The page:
Cast of ‘Luv Shuv Tey Chicken Khurana’ comes visiting
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There is a popular billboard that clucks each time you pass an eatery in Punjab. It's a big fat hen, squatting and crowing with the tagline - 'meet me anywhere, but eat me here.' So, not long after two fellow Punjabis sat across the table, digging into juicy tandoori chicken, it was food that became the subject of their next film, one that is releasing this Friday, and is deliciously titled, 'Luv Shuv Tey Chicken Khurana'.
Directed by Amritsar-born Samir Sharma and co-written along with its lead actor Kunal Kapoor, also with roots in Amritsar, 'Luv Shuv...' is a tribute to the world of tandoori tikkas and butter chicken and how food brings together one very dysfunctional family of Punjab. Shot in Lalto outside Ludhiana, this medium budget film is supposedly the first food film of the country. "More than anything, the chicken in the film is a metaphor. There is love, a dead body which is shuv, and this Khurana family on the search for the missing magical recipe," says Kapoor.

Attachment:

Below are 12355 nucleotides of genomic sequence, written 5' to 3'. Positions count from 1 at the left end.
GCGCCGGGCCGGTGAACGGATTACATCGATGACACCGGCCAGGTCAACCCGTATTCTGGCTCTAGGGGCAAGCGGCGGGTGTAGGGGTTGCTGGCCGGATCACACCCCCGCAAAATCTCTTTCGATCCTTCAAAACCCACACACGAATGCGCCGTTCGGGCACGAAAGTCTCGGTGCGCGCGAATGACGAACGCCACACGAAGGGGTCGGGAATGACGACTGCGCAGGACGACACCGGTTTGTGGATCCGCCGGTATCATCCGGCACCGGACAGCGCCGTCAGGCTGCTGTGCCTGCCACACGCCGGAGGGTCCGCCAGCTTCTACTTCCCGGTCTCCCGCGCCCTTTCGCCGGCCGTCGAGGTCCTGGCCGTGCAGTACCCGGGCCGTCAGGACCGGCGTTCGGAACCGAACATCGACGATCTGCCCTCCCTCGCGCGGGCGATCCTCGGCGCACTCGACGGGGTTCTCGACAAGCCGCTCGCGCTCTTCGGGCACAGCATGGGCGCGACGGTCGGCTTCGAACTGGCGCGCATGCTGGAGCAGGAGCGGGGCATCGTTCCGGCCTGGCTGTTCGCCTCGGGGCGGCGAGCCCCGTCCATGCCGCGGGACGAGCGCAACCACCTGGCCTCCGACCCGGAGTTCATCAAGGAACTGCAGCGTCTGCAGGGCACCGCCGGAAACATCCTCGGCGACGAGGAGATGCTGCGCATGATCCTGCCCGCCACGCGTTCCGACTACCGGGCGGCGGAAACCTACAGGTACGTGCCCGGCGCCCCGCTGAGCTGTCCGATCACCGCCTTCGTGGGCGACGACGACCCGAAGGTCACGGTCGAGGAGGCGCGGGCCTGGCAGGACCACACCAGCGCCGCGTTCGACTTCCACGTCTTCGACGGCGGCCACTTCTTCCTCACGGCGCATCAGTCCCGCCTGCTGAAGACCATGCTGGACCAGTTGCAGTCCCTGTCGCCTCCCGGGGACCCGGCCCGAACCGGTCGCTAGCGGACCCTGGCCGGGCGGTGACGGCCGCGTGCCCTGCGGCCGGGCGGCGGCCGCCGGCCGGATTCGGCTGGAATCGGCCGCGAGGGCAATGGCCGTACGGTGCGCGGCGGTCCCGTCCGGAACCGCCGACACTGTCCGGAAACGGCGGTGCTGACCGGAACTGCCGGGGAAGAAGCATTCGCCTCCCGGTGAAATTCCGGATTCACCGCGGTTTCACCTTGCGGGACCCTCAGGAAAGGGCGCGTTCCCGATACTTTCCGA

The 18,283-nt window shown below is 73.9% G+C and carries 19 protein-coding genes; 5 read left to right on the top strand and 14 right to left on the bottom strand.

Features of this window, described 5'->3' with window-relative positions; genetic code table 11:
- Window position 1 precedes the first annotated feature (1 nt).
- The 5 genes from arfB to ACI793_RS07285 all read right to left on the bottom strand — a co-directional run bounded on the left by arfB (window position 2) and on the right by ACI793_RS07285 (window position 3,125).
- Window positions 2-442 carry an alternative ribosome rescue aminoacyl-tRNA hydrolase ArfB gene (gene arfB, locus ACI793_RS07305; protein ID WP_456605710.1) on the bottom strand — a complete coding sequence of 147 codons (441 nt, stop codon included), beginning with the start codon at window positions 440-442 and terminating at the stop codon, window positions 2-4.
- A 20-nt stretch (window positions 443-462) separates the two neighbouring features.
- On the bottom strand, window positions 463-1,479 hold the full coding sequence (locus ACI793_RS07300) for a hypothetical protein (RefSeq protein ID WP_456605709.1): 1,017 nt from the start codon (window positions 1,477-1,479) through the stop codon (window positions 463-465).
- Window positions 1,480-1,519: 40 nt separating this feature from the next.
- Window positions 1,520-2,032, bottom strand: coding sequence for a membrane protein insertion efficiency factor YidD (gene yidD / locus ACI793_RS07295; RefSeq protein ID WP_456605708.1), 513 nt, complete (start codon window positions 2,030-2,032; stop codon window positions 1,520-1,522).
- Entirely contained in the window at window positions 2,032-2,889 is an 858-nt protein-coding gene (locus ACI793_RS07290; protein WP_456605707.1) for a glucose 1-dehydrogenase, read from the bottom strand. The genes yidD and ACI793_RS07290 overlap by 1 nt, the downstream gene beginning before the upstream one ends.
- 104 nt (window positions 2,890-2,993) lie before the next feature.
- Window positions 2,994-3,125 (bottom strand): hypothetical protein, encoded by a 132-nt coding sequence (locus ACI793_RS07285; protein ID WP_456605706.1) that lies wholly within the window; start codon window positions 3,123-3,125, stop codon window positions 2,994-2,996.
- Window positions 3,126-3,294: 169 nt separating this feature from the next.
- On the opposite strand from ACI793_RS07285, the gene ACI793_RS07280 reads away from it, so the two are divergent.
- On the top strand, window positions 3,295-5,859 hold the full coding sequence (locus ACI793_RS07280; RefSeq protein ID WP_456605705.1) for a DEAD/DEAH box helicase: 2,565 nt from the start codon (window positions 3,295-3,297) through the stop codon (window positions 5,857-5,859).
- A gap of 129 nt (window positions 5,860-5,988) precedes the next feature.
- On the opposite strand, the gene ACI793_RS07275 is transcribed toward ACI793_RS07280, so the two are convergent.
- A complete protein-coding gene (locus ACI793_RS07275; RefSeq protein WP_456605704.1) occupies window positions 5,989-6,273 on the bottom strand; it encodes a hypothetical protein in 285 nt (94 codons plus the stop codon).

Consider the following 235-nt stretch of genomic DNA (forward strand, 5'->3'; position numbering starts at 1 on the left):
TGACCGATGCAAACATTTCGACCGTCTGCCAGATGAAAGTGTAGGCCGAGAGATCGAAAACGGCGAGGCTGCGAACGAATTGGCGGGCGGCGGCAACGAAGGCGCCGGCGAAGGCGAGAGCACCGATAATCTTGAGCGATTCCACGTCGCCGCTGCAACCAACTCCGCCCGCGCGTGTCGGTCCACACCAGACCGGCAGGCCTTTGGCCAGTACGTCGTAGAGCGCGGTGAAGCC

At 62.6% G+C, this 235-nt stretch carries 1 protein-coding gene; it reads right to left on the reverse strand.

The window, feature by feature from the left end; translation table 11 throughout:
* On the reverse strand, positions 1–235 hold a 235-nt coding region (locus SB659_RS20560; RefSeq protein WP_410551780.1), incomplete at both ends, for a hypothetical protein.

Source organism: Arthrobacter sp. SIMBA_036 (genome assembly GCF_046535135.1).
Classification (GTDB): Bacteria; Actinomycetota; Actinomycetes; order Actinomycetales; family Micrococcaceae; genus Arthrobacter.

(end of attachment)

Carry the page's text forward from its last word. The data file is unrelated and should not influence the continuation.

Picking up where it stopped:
The story goes - the Khuranas run a dhaba and take pride in their food, especially the family recipe of Chicken Khurana.
But unfortunately, it gets lost when the patriarch, played by Vinod Nagpal, loses his memory and with that the secret recipe too. The family looks for a copy of the recipe and also tries to cook it in various permutations and combinations to get the exact taste. "It's a mad quirky film. I call it a car crash between a Yashraj film and a Anurag Kashyap film, so it's a Kashraj," laughs Kapoor adding that it is also is Kashyap's first production of a family entertainer.
"With this film, Anurag has been domesticated. For the first time, a family can watch a Anurag Kashyap film as it has no abuse, violence or bloodshed," Kapoor says, adding that they tease Kashyap on the 'damaging impact of such a film on his dark filmmaker reputation'. But the foodie in Kashyap could not refuse Kapoor and Sharma when they came knocking at his door to back as a producer. "This film is like a Juno or Little Miss Sunshine, or the ones Hrishikesh Mukherjee used to entertain us with. It's a coming-of-age film, of love, friends, family, of lost and found," says Kashyap.
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